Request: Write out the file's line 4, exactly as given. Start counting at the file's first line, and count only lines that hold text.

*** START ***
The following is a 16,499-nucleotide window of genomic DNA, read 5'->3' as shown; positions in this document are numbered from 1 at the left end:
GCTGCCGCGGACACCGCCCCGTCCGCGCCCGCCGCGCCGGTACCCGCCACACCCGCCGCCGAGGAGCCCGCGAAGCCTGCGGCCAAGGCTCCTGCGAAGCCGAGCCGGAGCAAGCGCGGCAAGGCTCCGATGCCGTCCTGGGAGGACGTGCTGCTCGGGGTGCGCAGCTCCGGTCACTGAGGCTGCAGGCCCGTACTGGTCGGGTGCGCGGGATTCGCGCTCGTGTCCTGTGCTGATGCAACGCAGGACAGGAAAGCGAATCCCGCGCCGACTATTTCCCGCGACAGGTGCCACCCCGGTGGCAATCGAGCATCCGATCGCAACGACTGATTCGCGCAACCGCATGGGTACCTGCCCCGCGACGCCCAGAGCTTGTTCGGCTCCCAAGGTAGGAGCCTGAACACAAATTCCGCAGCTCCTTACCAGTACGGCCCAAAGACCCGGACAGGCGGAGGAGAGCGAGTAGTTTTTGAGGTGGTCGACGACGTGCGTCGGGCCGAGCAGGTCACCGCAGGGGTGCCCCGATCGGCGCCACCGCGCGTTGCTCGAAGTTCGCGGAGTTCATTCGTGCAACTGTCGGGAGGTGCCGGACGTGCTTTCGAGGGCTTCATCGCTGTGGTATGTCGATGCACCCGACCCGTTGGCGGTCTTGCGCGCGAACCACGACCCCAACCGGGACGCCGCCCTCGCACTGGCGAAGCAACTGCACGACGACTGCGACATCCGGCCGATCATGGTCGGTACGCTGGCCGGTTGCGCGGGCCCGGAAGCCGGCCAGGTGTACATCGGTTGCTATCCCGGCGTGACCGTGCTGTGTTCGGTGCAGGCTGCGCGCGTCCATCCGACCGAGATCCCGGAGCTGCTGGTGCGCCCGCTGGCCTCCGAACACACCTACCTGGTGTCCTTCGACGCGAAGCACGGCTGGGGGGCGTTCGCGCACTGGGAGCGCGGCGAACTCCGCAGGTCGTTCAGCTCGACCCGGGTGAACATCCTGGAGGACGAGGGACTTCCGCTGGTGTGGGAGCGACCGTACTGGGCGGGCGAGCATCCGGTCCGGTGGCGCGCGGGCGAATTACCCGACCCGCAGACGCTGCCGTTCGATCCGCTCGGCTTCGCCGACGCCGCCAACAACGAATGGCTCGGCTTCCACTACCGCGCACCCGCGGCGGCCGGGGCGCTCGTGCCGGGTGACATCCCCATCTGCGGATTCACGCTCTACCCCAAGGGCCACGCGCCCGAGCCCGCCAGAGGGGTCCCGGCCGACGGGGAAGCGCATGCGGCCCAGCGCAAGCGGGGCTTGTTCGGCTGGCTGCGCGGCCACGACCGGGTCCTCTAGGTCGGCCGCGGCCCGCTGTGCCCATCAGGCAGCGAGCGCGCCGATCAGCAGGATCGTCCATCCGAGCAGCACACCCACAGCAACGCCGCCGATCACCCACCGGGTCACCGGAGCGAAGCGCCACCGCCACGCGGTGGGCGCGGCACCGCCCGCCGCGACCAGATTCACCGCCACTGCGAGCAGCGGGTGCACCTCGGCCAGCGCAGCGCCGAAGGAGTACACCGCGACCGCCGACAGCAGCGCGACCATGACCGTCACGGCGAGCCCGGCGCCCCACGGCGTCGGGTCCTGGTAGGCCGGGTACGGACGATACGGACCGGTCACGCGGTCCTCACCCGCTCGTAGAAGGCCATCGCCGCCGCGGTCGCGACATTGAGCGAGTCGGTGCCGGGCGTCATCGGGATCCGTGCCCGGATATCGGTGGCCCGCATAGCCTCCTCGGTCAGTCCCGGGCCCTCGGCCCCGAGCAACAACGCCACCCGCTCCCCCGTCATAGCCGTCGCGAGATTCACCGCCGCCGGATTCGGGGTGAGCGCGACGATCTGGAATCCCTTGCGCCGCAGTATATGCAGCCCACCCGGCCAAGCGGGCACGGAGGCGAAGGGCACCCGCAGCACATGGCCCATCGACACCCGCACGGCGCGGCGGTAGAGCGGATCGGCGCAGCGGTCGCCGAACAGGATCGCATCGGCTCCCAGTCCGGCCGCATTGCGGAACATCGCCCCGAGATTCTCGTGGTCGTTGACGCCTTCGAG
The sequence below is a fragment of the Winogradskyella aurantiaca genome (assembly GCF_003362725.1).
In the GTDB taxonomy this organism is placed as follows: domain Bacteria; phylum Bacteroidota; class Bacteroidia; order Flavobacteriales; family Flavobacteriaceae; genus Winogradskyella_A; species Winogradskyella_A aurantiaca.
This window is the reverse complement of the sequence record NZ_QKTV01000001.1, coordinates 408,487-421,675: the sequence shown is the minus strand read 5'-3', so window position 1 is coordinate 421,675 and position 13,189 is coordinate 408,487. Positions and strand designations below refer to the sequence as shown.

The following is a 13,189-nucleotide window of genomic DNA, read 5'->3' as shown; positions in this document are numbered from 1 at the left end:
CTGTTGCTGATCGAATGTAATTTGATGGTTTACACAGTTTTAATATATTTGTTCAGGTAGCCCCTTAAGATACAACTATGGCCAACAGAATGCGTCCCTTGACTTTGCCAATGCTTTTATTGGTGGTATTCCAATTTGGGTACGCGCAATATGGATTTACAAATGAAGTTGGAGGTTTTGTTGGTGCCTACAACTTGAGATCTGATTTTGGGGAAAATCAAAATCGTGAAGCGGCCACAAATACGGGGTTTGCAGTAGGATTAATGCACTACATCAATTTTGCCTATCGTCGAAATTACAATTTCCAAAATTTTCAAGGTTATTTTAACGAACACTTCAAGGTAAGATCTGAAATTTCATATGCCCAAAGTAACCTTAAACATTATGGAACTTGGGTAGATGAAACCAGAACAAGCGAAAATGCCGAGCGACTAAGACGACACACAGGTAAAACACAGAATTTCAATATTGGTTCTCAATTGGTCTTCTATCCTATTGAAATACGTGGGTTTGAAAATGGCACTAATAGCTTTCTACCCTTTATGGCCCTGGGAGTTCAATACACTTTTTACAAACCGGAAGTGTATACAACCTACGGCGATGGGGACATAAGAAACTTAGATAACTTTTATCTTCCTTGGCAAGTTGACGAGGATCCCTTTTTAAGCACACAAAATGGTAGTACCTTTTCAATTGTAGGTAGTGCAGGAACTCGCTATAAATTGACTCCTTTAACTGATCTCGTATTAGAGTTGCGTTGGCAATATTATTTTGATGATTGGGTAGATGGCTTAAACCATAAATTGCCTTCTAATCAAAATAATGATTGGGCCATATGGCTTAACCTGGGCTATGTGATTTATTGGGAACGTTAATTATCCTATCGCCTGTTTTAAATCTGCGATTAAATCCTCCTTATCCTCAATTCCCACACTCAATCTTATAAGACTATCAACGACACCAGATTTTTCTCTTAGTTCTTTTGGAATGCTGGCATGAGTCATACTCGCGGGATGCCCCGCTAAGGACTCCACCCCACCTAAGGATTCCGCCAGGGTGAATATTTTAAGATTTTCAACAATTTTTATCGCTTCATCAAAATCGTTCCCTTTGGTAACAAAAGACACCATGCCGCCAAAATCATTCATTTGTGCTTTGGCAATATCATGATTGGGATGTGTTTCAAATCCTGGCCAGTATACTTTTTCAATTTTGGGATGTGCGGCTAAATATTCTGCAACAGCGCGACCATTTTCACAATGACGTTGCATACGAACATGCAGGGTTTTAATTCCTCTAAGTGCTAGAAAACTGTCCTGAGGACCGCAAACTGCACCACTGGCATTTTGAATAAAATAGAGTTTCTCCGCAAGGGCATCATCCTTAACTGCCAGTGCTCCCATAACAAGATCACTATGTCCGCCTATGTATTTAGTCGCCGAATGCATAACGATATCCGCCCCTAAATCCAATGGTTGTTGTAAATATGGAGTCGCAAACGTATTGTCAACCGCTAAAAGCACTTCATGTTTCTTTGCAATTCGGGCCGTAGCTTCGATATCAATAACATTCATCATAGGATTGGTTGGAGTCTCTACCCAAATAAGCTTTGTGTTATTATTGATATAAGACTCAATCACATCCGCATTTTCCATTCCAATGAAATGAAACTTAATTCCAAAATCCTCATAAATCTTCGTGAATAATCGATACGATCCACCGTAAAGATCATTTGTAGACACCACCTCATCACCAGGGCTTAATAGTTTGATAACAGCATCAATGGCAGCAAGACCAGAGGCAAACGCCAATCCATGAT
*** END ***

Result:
In the GTDB taxonomy this organism is placed as follows: domain Bacteria; phylum Bacteroidota; class Bacteroidia; order Flavobacteriales; family Flavobacteriaceae; genus Winogradskyella_A; species Winogradskyella_A aurantiaca.